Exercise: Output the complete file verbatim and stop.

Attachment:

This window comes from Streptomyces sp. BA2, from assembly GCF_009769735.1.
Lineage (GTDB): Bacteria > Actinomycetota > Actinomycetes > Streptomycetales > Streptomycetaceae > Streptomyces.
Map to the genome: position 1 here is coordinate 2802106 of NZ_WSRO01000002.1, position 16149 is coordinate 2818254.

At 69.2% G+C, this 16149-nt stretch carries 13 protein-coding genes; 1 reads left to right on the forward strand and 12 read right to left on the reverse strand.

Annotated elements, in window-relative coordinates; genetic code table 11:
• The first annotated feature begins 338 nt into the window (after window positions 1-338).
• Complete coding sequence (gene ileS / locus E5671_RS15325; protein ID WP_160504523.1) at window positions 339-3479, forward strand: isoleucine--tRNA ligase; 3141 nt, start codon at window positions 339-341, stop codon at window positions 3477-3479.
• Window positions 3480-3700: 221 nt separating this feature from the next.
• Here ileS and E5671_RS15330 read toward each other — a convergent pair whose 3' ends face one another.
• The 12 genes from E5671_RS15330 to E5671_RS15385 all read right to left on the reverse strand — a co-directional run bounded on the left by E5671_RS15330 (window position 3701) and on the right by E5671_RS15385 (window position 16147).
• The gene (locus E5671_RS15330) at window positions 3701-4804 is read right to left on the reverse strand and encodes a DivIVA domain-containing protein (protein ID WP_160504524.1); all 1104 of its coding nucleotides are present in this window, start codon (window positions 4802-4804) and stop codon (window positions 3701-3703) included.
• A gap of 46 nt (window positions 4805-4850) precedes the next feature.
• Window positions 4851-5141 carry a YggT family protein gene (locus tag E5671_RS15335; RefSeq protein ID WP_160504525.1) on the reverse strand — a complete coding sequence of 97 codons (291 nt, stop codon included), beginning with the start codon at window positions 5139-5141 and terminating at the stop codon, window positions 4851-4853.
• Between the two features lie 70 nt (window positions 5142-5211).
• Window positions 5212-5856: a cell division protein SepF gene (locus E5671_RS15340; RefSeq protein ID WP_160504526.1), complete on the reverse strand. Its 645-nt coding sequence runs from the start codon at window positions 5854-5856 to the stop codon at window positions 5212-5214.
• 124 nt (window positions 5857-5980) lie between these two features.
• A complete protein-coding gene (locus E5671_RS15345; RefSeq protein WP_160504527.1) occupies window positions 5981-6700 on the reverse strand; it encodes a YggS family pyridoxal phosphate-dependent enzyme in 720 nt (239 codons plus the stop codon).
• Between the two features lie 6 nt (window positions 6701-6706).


This window comes from Streptomyces sp. BA2, from assembly GCF_009769735.1.
Lineage (GTDB): Bacteria > Actinomycetota > Actinomycetes > Streptomycetales > Streptomycetaceae > Streptomyces.
Map to the genome: position 1 here is coordinate 2802106 of NZ_WSRO01000002.1, position 16149 is coordinate 2818254.

At 69.2% G+C, this 16149-nt stretch carries 13 protein-coding genes; 1 reads left to right on the forward strand and 12 read right to left on the reverse strand.

Annotated elements, in window-relative coordinates; genetic code table 11:
• The first annotated feature begins 338 nt into the window (after window positions 1-338).
• Complete coding sequence (gene ileS / locus E5671_RS15325; protein ID WP_160504523.1) at window positions 339-3479, forward strand: isoleucine--tRNA ligase; 3141 nt, start codon at window positions 339-341, stop codon at window positions 3477-3479.
• Window positions 3480-3700: 221 nt separating this feature from the next.
• Here ileS and E5671_RS15330 read toward each other — a convergent pair whose 3' ends face one another.
• The 12 genes from E5671_RS15330 to E5671_RS15385 all read right to left on the reverse strand — a co-directional run bounded on the left by E5671_RS15330 (window position 3701) and on the right by E5671_RS15385 (window position 16147).
• The gene (locus E5671_RS15330) at window positions 3701-4804 is read right to left on the reverse strand and encodes a DivIVA domain-containing protein (protein ID WP_160504524.1); all 1104 of its coding nucleotides are present in this window, start codon (window positions 4802-4804) and stop codon (window positions 3701-3703) included.
• A gap of 46 nt (window positions 4805-4850) precedes the next feature.
• Window positions 4851-5141 carry a YggT family protein gene (locus tag E5671_RS15335; RefSeq protein ID WP_160504525.1) on the reverse strand — a complete coding sequence of 97 codons (291 nt, stop codon included), beginning with the start codon at window positions 5139-5141 and terminating at the stop codon, window positions 4851-4853.
• Between the two features lie 70 nt (window positions 5142-5211).
• Window positions 5212-5856: a cell division protein SepF gene (locus E5671_RS15340; RefSeq protein ID WP_160504526.1), complete on the reverse strand. Its 645-nt coding sequence runs from the start codon at window positions 5854-5856 to the stop codon at window positions 5212-5214.
• 124 nt (window positions 5857-5980) lie between these two features.
• A complete protein-coding gene (locus E5671_RS15345; RefSeq protein WP_160504527.1) occupies window positions 5981-6700 on the reverse strand; it encodes a YggS family pyridoxal phosphate-dependent enzyme in 720 nt (239 codons plus the stop codon).
• Between the two features lie 6 nt (window positions 6701-6706).